Former corporal Bruce Moncur, who was wounded in Afghanistan in 2006, says the online system has increased frustration even among his Internet-savvy friends seeking benefits and treatment.

Filling out forms and navigating the department's bureaucratic maze has taken him up to a week, he said, when just one office visit would have sorted it out in a morning.

Moncur, who suffered a shrapnel wound to the head, says he believes it's a deliberate strategy to reduce use of services.

"When you keep getting the door slammed in your face, you just end up giving up," he said. "It's the no-go policy. If you're told 'No' enough times, you'll go away."

Following the meeting, Moncur pleaded with veterans to not be discouraged and file for the benefits to which they are entitled.

The Public Service Alliance of Canada, which represents Veterans Affairs staff, has been running a high-profile campaign against the closures. One of the frontline workers, Michelle Bradley, said she feels defeated and ashamed because veterans will no longer get the personal service they deserve.

The union says the specialized knowledge of veterans staff cannot be replicated at Service Canada centres, where the public applies for employment insurance and even social insurance numbers.

The inability to access services, particularly mental health, could have dire consequences, other veterans warned.

One ex-soldier at the news conference soberly recounted the struggle of a comrade, who took his own life years after being wounded in Cyprus.

The Harper government plans a series of commemorations this year to mark the 70th anniversary of the D-Day landings in France, as well as the centennial of the start of the First World War.

"It's really convenient to show yourself in such a commemorative way, except services are required," said Moncur. "I think the money would be better spent to help veterans that need the help."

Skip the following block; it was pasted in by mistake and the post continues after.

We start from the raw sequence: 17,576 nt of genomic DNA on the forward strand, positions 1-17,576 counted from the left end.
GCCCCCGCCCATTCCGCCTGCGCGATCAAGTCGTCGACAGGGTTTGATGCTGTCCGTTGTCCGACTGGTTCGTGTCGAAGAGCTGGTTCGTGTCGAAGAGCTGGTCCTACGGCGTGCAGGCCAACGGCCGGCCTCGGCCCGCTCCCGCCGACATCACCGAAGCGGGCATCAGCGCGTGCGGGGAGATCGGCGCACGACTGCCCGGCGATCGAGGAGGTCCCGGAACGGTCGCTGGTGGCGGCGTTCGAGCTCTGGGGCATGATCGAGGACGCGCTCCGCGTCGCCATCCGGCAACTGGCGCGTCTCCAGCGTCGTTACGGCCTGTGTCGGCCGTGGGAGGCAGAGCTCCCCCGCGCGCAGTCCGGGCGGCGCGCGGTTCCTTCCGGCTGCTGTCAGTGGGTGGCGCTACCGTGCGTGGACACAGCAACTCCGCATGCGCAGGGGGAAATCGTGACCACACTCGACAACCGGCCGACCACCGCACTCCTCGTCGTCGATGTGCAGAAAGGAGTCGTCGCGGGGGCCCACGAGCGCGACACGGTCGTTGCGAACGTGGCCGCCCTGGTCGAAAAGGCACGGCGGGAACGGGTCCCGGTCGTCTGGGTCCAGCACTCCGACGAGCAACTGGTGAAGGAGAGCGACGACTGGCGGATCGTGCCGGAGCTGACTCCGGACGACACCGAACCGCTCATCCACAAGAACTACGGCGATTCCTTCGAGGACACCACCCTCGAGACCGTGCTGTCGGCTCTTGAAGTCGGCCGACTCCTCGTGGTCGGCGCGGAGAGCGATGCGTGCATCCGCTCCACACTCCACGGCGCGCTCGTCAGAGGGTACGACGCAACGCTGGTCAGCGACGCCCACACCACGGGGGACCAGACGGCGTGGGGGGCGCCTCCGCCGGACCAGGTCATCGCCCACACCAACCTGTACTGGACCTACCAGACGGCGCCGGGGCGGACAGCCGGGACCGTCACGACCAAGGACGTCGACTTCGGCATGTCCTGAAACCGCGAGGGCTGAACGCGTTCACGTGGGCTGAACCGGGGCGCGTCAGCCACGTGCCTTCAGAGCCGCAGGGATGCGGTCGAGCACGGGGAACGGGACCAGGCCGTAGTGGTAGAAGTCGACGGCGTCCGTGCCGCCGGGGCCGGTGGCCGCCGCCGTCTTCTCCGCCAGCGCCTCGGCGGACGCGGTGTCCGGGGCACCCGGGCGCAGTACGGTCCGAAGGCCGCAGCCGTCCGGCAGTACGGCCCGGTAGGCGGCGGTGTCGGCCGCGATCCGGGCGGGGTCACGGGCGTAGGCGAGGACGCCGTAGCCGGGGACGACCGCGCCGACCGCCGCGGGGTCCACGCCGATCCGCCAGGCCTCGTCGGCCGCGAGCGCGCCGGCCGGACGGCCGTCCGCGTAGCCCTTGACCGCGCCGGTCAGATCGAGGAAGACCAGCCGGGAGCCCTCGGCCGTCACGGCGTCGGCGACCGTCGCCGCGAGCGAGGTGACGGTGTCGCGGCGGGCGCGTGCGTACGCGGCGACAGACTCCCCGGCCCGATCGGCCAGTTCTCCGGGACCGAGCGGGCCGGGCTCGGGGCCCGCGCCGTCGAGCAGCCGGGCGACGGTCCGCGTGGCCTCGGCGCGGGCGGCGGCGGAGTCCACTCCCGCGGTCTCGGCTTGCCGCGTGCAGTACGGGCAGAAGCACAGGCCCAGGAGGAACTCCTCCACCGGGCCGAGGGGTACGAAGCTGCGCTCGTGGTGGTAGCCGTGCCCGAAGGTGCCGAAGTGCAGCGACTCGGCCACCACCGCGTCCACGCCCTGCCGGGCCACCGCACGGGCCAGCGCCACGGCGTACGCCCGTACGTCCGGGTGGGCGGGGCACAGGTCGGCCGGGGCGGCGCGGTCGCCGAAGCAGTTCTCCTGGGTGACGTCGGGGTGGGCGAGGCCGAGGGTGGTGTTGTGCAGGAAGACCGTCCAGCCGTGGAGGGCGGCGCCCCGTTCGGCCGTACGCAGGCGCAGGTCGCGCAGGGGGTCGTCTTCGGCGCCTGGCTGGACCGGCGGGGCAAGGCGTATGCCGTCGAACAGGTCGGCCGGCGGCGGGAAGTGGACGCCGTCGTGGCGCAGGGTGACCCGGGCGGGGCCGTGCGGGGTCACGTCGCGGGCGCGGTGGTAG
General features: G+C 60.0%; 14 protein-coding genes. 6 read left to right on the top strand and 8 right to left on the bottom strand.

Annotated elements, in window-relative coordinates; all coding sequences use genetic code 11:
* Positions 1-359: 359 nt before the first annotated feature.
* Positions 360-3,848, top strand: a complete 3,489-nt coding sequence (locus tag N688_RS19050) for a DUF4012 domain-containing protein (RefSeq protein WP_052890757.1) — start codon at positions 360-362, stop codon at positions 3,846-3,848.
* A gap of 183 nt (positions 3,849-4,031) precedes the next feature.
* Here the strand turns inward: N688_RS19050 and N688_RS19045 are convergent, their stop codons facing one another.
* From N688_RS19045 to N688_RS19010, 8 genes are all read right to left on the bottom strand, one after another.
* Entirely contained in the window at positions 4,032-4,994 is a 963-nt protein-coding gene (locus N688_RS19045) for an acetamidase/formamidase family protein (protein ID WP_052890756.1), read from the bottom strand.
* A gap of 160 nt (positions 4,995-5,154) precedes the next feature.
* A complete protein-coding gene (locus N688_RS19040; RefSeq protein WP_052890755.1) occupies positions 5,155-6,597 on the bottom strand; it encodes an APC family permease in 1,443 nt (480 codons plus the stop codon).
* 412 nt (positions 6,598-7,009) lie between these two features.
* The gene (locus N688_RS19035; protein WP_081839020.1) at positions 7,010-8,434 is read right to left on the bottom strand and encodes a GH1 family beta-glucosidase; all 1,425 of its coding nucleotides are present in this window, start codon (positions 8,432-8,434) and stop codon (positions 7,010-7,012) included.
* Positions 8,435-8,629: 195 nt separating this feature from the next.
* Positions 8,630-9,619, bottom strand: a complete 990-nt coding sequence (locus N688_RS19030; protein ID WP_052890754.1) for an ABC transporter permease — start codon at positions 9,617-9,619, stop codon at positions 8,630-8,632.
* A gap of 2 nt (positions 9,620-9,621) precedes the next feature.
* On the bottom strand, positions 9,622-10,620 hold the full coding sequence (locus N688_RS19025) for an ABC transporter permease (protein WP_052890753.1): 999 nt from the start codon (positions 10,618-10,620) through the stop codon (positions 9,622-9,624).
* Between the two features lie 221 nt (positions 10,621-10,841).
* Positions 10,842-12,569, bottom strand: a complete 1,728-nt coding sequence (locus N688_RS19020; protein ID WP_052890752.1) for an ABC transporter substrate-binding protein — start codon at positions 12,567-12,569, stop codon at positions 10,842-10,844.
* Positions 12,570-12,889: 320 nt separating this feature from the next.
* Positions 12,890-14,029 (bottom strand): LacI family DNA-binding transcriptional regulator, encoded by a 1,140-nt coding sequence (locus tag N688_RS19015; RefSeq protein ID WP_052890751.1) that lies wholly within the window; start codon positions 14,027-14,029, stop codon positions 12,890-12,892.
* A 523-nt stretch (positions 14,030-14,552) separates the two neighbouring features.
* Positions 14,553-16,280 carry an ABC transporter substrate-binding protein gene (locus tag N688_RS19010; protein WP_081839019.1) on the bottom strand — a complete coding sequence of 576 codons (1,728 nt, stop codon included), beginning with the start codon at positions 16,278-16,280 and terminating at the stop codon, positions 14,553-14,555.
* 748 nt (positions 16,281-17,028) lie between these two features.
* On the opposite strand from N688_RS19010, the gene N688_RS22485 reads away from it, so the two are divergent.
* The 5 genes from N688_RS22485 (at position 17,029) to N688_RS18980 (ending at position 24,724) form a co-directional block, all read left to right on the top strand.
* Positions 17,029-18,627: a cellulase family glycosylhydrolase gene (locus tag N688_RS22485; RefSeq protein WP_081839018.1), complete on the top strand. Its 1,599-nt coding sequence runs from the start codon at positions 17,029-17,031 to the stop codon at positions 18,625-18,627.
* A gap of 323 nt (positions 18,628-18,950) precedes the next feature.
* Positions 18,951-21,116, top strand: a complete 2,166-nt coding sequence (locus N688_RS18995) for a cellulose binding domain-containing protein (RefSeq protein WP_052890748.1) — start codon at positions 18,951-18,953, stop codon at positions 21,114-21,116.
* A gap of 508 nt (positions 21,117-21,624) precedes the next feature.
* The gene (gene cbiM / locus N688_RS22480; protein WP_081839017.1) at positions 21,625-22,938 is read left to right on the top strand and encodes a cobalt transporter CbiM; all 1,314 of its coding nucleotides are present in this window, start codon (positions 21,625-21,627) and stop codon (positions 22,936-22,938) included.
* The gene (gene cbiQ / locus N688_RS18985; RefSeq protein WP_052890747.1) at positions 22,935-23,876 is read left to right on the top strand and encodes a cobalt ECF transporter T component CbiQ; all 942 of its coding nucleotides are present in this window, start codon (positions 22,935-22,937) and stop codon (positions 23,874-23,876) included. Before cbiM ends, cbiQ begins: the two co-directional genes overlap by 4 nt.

Fact Check

Fact Check

Have you found an error, or know of something we’ve missed in one of our stories?
Please use the form below and let us know.

* Required
  • Please post the headline of the story or the title of the video with the error.

  • Please post exactly what was wrong with the story.

  • Please indicate your source for the correct information.

  • Yes

    No

  • This will only be used to contact you if we have a question about your submission, it will not be used to identify you or be published.

  • Cancel

Having problems with the form?

Contact Us Directly
  • Print

You can comment on most stories on winnipegfreepress.com. You can also agree or disagree with other comments. All you need to do is be a Winnipeg Free Press print or e-edition subscriber to join the conversation and give your feedback.

You can comment on most stories on winnipegfreepress.com. You can also agree or disagree with other comments. All you need to do is be a Winnipeg Free Press print or e-edition subscriber to join the conversation and give your feedback.

Have Your Say

New to commenting? Check out our Frequently Asked Questions.

Have Your Say

Comments are open to Winnipeg Free Press print or e-edition subscribers only. why?

Have Your Say

Comments are open to Winnipeg Free Press Subscribers only. why?

The Winnipeg Free Press does not necessarily endorse any of the views posted. By submitting your comment, you agree to our Terms and Conditions. These terms were revised effective April 16, 2010.

letters

Make text: Larger | Smaller

LATEST VIDEO

Jim Flaherty remembered at visitation as irreplaceable

View more like this

Photo Store Gallery

  • Marc Gallant / Winnipeg Free Press. Local- Deer in Canola field near Elma, Manitoba. 060706.
  • A monarch butterfly looks for nectar in Mexican sunflowers at Winnipeg's Assiniboine Park Monday afternoon-Monarch butterflys start their annual migration usually in late August with the first sign of frost- Standup photo– August 22, 2011   (JOE BRYKSA / WINNIPEG FREE PRESS)

View More Gallery Photos

Poll

Do you think Manitoba needs stronger regulations for temporary workers?

View Results

View Related Story

Ads by Google